Apparently Yeesh has already broken up. And this album, Saw You Up There, is their last, posthumous release. So if you’re looking for live dates or even a music video, you’re out of luck. Granted, most of you reading this are probably looking for neither. Growling post-hardcore, punk music just doesn’t have the cachet it once did. If it ever did.
I always feel like this post-hardcore music starts with the Fugazi base and then just kind of goes from there. You know, you can lean more emo or go more pummeling and relentless. Or like more math rock or more grunting caveman. It’s all kind of a modulated version of the same combination of aggression, unnerving yelling or “singing” and a pinch of rhythm section onslaught.
Yeesh does follow this model pretty closely. I wouldn’t call their music tuneful in general. You’re not going to get a lot of hooks or much melody. It’s all about sonic resonance, I guess. Or at least that’s kind of the feeling from the get-go. But as you kind of peek under the hood, the band’s penchant for little playful guitar breakdowns and more definitive musicianship show up. But mostly the music just sounds sinister.
And as much as I should like this stuff — and there are elements where they threaten to make an actual thing that sounds like an actual song — I have trouble overcoming my displeasure with the gnashing atonality of it. I don’t demand much of my singers, but when it feels like you know the note they’re trying to hit, yet they don’t quite hit it, something in my brain makes it unpleasant for the rest of my person. The thing is, it feels like they have it in them. The penultimate song, “Just Shy,” is literally just shy of a really decent little song, with song structure and everything. It’s actually pretty enjoyable.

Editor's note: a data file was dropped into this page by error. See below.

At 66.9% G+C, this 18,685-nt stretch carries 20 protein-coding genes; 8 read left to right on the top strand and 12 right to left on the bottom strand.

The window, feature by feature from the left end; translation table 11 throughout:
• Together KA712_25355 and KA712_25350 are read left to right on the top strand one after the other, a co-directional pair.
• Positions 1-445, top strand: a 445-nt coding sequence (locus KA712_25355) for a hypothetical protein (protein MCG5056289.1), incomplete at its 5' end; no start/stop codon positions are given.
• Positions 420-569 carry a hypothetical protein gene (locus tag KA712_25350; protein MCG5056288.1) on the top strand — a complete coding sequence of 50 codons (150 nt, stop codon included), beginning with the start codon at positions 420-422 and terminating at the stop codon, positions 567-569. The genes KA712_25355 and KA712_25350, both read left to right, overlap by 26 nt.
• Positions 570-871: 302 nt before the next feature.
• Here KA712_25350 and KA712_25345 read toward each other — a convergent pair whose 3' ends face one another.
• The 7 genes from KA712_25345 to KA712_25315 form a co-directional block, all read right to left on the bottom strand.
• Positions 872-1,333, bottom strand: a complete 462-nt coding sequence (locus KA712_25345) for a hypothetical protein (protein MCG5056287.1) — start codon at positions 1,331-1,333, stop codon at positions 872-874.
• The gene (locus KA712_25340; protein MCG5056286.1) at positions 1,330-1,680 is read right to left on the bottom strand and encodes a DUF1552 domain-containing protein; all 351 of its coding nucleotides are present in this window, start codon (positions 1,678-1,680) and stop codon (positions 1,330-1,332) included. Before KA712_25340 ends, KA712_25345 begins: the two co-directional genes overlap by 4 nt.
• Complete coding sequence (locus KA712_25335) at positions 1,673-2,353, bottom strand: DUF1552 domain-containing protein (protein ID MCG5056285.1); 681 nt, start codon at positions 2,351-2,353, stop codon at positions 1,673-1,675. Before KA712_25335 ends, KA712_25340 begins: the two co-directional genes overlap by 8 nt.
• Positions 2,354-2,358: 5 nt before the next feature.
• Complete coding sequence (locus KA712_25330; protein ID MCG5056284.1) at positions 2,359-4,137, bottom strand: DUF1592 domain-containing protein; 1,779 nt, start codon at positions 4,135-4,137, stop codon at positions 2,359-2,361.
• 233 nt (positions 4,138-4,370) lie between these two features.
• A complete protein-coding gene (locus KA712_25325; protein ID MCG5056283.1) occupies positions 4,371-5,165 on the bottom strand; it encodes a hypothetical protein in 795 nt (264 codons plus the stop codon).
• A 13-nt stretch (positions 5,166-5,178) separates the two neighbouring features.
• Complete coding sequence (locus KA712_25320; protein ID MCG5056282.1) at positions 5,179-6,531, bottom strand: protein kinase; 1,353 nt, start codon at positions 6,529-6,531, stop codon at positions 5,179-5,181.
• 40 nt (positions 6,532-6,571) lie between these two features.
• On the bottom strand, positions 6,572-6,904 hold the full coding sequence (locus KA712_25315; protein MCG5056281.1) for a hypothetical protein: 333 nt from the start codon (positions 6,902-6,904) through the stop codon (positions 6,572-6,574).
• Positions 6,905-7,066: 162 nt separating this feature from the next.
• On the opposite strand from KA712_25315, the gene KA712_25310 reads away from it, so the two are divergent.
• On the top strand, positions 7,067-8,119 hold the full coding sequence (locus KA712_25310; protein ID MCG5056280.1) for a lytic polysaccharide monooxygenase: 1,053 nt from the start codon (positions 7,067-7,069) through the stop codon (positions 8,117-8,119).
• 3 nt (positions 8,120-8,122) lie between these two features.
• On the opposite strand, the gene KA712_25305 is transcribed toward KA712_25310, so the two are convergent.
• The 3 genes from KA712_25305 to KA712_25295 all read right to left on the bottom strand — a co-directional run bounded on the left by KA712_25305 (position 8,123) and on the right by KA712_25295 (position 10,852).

And then the last song on the last album they’ll ever put out, “Victory Lap,” is by far the most cogent and best song. It reminds me of Archers of Loaf or Silkworm or any number of slightly twangy classic indie rock songs. It’s actually a cool song that, if it matched the rest of the album, would probably make me way happier. I understand why they’d have a track called “Victory Lap” be their final song, but it seems they quit right when they were getting good.